The impact of California's drought on San Diego County

California's Historic Drought May Run Breweries Dry

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    NEWSLETTERS

    NBC Bay Area's Ian Cull examines how California's severe drought can affect the taste, production and price of beer.

    Hops, barley, and malt are all important ingredients for beer.

    But water is essential.

    As California enters yet another month of an unprecedented dry spell, some brewers are expressing concerns about how the ongoing drought could affect the price and taste of their product.

    "The future is the thing we have to worry about now,” Dan Gordon, co-founder of Gordon Biersch Brewing Company in San Jose, said.

    Gordon said the brewery uses 2.5 gallons of water to make one gallon of beer. Most craft breweries use four to seven gallons of water for the same amount. If water companies impose mandatory restrictions, production could drop in the booming industry.

    "If we were put in a position where we had to go to 20 percent restriction on the water usage, I have no idea how we would be able to cope with that,” Gordon said.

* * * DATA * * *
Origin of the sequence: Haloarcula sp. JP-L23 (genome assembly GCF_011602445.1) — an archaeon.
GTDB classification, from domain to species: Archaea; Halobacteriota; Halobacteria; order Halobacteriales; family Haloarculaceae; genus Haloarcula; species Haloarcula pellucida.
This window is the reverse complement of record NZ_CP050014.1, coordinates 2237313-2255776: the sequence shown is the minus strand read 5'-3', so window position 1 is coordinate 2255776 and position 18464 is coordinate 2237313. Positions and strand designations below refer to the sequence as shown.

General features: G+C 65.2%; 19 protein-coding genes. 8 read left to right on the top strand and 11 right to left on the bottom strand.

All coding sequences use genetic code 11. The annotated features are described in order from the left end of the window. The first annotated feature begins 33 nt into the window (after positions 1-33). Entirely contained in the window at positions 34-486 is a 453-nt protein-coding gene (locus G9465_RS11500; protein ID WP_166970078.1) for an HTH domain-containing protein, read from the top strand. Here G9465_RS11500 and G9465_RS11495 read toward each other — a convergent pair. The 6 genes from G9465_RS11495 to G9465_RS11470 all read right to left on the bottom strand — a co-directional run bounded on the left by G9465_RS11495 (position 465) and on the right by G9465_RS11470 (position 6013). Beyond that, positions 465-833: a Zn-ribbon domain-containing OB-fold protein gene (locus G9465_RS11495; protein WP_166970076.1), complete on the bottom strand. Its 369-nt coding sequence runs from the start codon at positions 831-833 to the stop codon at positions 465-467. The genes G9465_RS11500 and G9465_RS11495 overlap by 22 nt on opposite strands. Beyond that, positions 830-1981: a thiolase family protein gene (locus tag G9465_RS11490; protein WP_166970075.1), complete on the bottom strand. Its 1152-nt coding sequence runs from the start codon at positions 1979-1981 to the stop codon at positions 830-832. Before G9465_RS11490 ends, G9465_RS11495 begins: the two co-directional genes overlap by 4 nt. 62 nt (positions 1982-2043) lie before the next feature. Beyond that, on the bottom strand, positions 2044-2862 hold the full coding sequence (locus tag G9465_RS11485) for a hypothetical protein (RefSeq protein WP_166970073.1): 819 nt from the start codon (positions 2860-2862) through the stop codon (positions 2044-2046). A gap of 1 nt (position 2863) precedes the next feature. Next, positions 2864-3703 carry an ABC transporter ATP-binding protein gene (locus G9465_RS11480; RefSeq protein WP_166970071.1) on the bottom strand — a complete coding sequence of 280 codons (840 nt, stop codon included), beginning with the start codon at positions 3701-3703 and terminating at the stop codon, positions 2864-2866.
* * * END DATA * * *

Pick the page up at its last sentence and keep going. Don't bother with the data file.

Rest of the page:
Even without mandatory restrictions in place, Gordon is feeling the effects of the drought. Changes in water can tweak the taste of beer, though the brewery can add or filter out some of the minerals to minimize the effect.

    "What we notice is when the water supply gets a lot lower, the hardness of the water increases and that's absolutely been an indicator that we're running low,” Gordon said.

    The concern is statewide. The California Craft Brewer’s Association Executive Director Tom McCormick fears if the drought continues for another two to three years, prices would jump.

    "The industry has been good about water conservation in the past, but I think we need to get better. This year, we're learning to do that,” McCormick said.

    California has more than 460 craft breweries. All are hoping those essential ingredients will be abundant for years to come.

    "We have to prioritize. Swimming pools may have to go empty, lawns may have to go empty, but we got to keep brewing beer," Gordon said with a laugh. "We're going to have a lot of angry people out there.”